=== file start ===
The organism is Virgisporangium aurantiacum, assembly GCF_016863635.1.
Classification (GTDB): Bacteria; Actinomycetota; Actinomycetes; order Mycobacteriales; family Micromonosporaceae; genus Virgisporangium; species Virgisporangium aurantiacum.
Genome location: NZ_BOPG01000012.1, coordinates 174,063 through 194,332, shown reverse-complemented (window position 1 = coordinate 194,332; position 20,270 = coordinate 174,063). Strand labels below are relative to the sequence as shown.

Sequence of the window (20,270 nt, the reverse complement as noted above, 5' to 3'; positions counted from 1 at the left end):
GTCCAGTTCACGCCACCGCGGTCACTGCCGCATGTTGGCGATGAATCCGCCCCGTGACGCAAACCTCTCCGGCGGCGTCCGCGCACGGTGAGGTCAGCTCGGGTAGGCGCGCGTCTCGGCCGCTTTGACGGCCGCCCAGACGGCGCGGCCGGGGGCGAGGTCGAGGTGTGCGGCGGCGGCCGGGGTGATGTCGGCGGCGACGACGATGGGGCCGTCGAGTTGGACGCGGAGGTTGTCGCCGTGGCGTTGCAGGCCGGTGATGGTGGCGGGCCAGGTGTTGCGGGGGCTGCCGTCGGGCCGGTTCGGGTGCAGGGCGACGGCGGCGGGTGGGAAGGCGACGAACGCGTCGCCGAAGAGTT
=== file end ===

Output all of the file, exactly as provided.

The organism is Virgisporangium aurantiacum, assembly GCF_016863635.1.
Classification (GTDB): Bacteria; Actinomycetota; Actinomycetes; order Mycobacteriales; family Micromonosporaceae; genus Virgisporangium; species Virgisporangium aurantiacum.
Genome location: NZ_BOPG01000012.1, coordinates 174,063 through 194,332, shown reverse-complemented (window position 1 = coordinate 194,332; position 20,270 = coordinate 174,063). Strand labels below are relative to the sequence as shown.

Sequence of the window (20,270 nt, the reverse complement as noted above, 5' to 3'; positions counted from 1 at the left end):
GTCCAGTTCACGCCACCGCGGTCACTGCCGCATGTTGGCGATGAATCCGCCCCGTGACGCAAACCTCTCCGGCGGCGTCCGCGCACGGTGAGGTCAGCTCGGGTAGGCGCGCGTCTCGGCCGCTTTGACGGCCGCCCAGACGGCGCGGCCGGGGGCGAGGTCGAGGTGTGCGGCGGCGGCCGGGGTGATGTCGGCGGCGACGACGATGGGGCCGTCGAGTTGGACGCGGAGGTTGTCGCCGTGGCGTTGCAGGCCGGTGATGGTGGCGGGCCAGGTGTTGCGGGGGCTGCCGTCGGGCCGGTTCGGGTGCAGGGCGACGGCGGCGGGTGGGAAGGCGACGAACGCGTCGCCGAAGAGTT